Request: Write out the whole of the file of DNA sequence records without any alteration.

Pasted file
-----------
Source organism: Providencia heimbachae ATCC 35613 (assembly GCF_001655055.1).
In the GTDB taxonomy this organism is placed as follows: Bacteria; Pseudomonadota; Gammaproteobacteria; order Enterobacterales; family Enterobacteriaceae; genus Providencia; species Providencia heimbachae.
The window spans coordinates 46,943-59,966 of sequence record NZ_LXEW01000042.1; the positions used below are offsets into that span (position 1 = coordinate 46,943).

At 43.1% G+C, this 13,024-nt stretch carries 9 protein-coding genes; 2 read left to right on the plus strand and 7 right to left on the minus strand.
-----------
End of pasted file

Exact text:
Source organism: Providencia heimbachae ATCC 35613 (assembly GCF_001655055.1).
In the GTDB taxonomy this organism is placed as follows: Bacteria; Pseudomonadota; Gammaproteobacteria; order Enterobacterales; family Enterobacteriaceae; genus Providencia; species Providencia heimbachae.
The window spans coordinates 46,943-59,966 of sequence record NZ_LXEW01000042.1; the positions used below are offsets into that span (position 1 = coordinate 46,943).

At 43.1% G+C, this 13,024-nt stretch carries 9 protein-coding genes; 2 read left to right on the plus strand and 7 right to left on the minus strand.